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3 Ways to Make an Engaging Start to a Story, Chapter, or Novel

How does a writer start a story, chapter, or novel to make it engaging and keep the reader interested? After all, a story can be good, but are there are some key elements to making a story, chapter, or novel stand out? There are actually, and this post will address three of them, and I’ll give some examples of really fantastic starting lines I’ve come across in my reading.

Have you read some of the classics (even just dating back a few years ago) where the authors take the time to build a relationship with the reader? The stories start at a leisurely pace and it may take awhile to see any real action. That was nice and great, but unfortunately to be a writer in this day and age you have to forego the hand holding and get right into it. You can do the hand holding stuff, but do it while you are hooking the reader.

1. Start in the Middle of Action

One of the best ways to engage and hook the reader is to start in the middle of some sort of action. If you are starting a story or novel, then it should be bigger and more attention grabbing action.

What sort of action? Ask yourself this question. If you were starting to read a new book or story what would grab your attention?

Maybe your character is in the middle of fighting off a mugger? Or maybe your character is in the middle of a car accident. You can even do a smaller action like maybe a student just dozed off in class and smacked his head against his desk. Or maybe your character is driving down a dark road and the gas light is blinking and there’s not a gas station in sight.

How big the action is isn’t nearly as important as the action itself. Start with that blinking empty fuel tank light, or your character dodging a fist, and go from there. Engagement in this way creates interest, and then the details can be filled out as you continue further into the story.

Here’s an intriguing action line that opens the book The English Assassin by Daniel Silva.

Marguerite Rolfe was digging in her garden because of the secrets she’d found hidden in her husband’s study.

2. Starting in the Middle of a Conversation

I love this kind of starting point. One of my favorite authors Craig Johnson starts many of his Walt Longmire books (and many of the chapters too) in the middle of a conversation, and some of those conversations are pretty humorous. This always incites my interest, and I read just to figure out what the characters are talking about.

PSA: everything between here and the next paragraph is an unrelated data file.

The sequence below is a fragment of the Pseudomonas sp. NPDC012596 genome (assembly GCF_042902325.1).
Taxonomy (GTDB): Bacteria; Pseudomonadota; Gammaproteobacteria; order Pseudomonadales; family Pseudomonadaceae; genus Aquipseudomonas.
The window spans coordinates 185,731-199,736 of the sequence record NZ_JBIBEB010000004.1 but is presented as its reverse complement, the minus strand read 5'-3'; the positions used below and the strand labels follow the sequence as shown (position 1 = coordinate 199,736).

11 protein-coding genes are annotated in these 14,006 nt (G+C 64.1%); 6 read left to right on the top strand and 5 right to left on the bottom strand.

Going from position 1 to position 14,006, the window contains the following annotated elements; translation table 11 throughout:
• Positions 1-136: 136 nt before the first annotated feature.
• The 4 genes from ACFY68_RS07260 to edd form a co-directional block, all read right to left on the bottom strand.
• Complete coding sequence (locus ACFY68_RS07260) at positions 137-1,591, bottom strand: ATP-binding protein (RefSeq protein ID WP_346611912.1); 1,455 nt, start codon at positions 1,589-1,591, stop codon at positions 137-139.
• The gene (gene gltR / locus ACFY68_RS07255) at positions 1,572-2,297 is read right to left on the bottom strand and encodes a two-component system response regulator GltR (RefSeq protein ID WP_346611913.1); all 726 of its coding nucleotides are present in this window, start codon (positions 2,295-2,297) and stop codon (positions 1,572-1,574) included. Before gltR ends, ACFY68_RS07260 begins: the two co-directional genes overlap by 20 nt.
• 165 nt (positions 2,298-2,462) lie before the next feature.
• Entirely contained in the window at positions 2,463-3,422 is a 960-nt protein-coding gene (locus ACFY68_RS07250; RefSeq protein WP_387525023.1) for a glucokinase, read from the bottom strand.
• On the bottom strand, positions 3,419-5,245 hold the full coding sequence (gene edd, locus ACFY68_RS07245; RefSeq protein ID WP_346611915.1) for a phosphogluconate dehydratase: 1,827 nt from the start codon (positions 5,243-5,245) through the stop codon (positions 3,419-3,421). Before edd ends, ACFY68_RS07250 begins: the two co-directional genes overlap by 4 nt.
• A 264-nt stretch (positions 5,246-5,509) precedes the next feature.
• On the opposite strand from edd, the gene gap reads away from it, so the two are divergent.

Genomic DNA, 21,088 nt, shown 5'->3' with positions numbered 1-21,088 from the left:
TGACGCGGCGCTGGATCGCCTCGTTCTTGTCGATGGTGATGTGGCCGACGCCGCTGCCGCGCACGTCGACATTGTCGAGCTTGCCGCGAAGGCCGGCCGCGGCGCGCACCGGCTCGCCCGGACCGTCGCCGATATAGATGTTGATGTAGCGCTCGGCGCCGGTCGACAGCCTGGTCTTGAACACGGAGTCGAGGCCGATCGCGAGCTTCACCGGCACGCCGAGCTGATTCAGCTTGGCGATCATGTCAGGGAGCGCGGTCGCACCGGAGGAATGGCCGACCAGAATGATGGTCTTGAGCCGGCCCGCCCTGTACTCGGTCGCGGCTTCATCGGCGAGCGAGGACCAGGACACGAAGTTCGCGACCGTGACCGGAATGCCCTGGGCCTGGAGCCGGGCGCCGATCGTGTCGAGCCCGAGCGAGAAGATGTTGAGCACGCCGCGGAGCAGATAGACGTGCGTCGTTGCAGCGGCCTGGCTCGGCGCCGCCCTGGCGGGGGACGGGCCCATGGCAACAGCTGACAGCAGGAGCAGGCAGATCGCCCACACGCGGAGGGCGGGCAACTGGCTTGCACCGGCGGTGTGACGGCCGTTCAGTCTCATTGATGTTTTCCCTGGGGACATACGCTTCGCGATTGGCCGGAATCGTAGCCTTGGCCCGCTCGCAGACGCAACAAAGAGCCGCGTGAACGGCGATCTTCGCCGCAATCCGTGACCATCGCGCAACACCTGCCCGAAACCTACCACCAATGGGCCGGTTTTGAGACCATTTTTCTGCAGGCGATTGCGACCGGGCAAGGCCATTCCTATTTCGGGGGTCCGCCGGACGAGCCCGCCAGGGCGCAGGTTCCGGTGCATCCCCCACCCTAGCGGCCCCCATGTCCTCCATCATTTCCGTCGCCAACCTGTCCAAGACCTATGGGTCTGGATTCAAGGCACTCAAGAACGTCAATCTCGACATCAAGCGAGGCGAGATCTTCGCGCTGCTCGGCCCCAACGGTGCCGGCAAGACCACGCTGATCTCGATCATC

Here’s Johnson’s opening line of the first book in the the Longmire series (The Cold Dish).

Bob Barnes says they got a dead body out on BLM land. He’s on line one.

And here’s the beginning of chapter 13 from Lamb by Christopher Moore that starts in the middle of a conversation, has some humor, and leaves the readers asking what’s going on (see number 3).

“I could kick that punk’s punk ass,” the angel said, jumping on the bed, shaking a fist at the television screen.

3. Start With Something That Makes the Reader Ask Why or What’s Going On

Another way to engage and hook the reader is to start with something the reader can’t help but ask why and what’s going on. Like these examples.

I love this opening paragraph from the book Misfit Mage by Michael Taggart.

Sprinting while naked is not an easy thing. I’ve seen streakers before, and while I’ve admired their desire for mischief, I’ve never thought of it as a painful thing.

This got my attention right away. The main character is sprinting naked. Why? And what’s so painful about it? My interested was piqued. I had to read more.

Or how about this one from Severance by Chris Bucholz?

Laura Stein rolled onto her her side, taking care to not crush the bag of urine strapped to her thigh.

Okay? Why does she have urine strapped to her thigh? I have to know more.

And there’s this opening line from The 100 by Kass Morgan

The door slid open, and Clarke knew it was time to die.

Yep. A total hook in twelve words.

Maybe every single chapter doesn’t need a big hook, but it will help you keep the reader interested if you have an engaging beginning to a short story, novel, or the first several (or every few) chapters. Usually it doesn’t take much to come up with a good hook. Just think about your character and what they are trying to accomplish, and what is standing in their way.

Most people begin their story long before it gets interesting. So don’t be afraid to jump straight into the interesting part and spend time later adding in the details. Start the story where the conflict or conversation is going to say the most about what’s going on with your character and what the over all idea of the story will be.

Do you have another way to start off a story, chapter, or novel with a bang? Please feel free to share in the comments.

2 thoughts on “3 Ways to Make an Engaging Start to a Story, Chapter, or Novel

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